I toyed with the idea of using lock-free ring buffers but these generally impose single-reader/single-writer constraints — which doesn’t fit this scenario. I also experimented with grouping parts of the object graph into sections that could be executed as a set, but this imposes and additional burden on the code that builds the object graph — a burden I’d prefer live without. I even tried automatically generating these groupings but this was too slow.
Finally, I came up with a new strategy that so far seems to be working:
- Each object in the graph is given a “weight” — a number that represents the approximate load to execute the item. Currently plugins are given a load of 100 while everything else gets 1.
- A maximum queue weight is calculated by dividing the total graph weight by the number of CPU cores.
Each worker thread then:
- Takes the lock
- Pulls as many objects from the queue as it can without exceeding the maximum queue weight and places them into a local queue
- Releases the lock
- Executes the next object in the local queue
- Releases any dependants objects whose pending precedent count have reached zero.
- If a released dependant can fit in the current local queue without exceeding the maximium queue weight it’s appended to the local queue and will be executed by this thread soon — possibly without ever retaking the lock.
- Otherwise, the lock is taken and it’s put back in the master queue and another worker thread is awoken.
- Repeat from 4 until there’s nothing left to do.
- Busy wait for a little bit, then properly sleep until woken.
- Repeat from 1 until the entire object graph has been executed.
In other words, each worker thread tries to pull as much work as it can from the master queue with just one lock but not so much that there’s nothing for other worker threads to help with. This approach can also process long chains of objects without having to retake the lock — a reasonably common pattern in Cantabile’s object graphs.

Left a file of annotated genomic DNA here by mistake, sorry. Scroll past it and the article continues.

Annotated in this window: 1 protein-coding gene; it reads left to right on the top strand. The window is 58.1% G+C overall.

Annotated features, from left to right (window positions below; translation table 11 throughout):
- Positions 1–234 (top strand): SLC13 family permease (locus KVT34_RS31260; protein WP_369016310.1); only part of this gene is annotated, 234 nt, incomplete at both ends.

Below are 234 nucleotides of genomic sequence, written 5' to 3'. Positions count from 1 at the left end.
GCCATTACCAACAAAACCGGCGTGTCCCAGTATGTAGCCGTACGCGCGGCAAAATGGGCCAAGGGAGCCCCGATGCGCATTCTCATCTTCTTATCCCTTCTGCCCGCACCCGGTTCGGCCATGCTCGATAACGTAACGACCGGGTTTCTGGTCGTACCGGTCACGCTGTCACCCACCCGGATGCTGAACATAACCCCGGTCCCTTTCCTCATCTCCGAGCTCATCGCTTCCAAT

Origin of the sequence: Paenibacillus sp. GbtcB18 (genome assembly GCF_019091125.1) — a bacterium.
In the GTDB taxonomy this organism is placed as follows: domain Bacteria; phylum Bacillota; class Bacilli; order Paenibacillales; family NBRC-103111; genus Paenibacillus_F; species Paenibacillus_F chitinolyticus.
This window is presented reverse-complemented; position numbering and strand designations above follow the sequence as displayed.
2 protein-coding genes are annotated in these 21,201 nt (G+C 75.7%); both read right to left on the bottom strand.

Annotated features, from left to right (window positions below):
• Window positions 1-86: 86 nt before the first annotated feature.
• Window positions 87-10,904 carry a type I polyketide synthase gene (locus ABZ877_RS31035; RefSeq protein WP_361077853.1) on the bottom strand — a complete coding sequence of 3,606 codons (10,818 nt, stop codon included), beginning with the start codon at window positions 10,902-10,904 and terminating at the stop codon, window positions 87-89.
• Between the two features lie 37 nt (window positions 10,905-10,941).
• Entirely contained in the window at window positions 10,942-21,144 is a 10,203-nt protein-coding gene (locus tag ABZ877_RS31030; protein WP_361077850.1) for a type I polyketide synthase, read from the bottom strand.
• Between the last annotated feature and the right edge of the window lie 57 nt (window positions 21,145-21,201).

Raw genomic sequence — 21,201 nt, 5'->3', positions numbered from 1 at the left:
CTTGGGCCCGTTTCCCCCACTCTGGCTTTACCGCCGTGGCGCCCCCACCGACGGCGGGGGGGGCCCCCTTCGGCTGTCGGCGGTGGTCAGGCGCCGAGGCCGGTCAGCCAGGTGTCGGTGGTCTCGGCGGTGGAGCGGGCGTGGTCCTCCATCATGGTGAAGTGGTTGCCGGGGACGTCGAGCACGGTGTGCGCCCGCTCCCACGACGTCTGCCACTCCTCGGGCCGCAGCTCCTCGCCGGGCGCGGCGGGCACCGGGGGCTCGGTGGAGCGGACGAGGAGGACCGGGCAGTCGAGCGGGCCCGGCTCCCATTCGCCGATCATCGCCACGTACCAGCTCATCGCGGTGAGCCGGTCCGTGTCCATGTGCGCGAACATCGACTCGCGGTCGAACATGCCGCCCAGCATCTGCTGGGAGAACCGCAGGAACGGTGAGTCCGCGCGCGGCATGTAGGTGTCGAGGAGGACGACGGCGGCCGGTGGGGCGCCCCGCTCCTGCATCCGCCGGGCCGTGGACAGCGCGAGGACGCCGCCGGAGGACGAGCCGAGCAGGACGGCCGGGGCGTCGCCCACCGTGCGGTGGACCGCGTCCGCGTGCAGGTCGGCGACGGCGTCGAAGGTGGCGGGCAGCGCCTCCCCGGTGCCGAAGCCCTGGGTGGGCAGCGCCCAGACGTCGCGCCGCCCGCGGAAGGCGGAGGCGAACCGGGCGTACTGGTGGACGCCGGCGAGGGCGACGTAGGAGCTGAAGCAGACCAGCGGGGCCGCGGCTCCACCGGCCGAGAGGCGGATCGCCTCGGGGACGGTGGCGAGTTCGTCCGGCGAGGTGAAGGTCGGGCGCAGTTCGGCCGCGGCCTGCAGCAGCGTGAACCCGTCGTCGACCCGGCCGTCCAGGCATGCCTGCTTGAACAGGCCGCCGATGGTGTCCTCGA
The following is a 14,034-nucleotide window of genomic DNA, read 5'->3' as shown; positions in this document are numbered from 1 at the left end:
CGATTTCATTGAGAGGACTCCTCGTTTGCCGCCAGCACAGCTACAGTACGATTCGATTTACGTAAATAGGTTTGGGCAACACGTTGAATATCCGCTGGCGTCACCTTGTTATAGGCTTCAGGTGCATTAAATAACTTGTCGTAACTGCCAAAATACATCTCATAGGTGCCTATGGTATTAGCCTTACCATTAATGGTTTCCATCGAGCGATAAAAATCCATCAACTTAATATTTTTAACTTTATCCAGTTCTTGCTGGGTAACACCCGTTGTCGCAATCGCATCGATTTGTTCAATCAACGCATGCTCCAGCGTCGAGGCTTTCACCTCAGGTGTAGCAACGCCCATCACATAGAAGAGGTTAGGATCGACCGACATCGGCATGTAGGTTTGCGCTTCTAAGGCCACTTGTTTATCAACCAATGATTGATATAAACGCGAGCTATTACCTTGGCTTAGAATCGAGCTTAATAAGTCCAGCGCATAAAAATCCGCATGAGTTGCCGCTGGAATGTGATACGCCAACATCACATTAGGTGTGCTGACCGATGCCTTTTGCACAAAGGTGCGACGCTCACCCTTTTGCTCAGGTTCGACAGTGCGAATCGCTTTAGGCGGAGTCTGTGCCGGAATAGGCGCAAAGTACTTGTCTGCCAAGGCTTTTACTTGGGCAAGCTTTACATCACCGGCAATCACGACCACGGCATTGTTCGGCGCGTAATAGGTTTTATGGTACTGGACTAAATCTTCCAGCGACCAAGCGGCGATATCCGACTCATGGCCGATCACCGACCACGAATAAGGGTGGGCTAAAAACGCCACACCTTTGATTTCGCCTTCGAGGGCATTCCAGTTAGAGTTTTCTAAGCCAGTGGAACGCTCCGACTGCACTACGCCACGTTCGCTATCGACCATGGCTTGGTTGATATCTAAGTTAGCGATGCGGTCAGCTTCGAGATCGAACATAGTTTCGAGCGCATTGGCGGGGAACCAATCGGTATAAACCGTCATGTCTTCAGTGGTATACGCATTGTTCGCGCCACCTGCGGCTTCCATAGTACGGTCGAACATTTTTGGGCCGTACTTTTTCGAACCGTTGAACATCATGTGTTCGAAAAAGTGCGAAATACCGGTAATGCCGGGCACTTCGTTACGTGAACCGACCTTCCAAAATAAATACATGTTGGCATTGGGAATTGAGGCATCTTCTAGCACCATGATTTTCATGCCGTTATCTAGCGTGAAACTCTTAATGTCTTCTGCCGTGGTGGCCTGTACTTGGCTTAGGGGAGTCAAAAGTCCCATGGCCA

The other part of the solution was to replace the busy waiting with a less aggressive algorithm that busy waits for a short period but then fairly quickly gives up and yields back to the OS. Since each awakening performs more work anyway, the cost of a full sleep/wake become proportionally lower.
Of course the actual implementation is more complex but that’s the general idea.
So how does it perform?
My benchmark for this has been a session with 64 plugin instances (an object graph of just under 500 objects).
Before these improvements each thread was taking about 70–80 locks per audio cycle — way too many. After these changes it’s a much lower 7–10 for the primary audio thread and maybe 10–15 for the other five threads. It tends to total around 60 per audio cycle which tracks nicely with the number of plugins.
In practice this translates to a drop from about 12% to 3% when idle and 40% down to about 25% when playing. Also, the load seems more stable. Not bad!
Available now — if you’re keen!
These changes are all available now in build 3062 — but, as you can see this was not a trivial change and I’m still testing it. If you do find any issues, please let me know.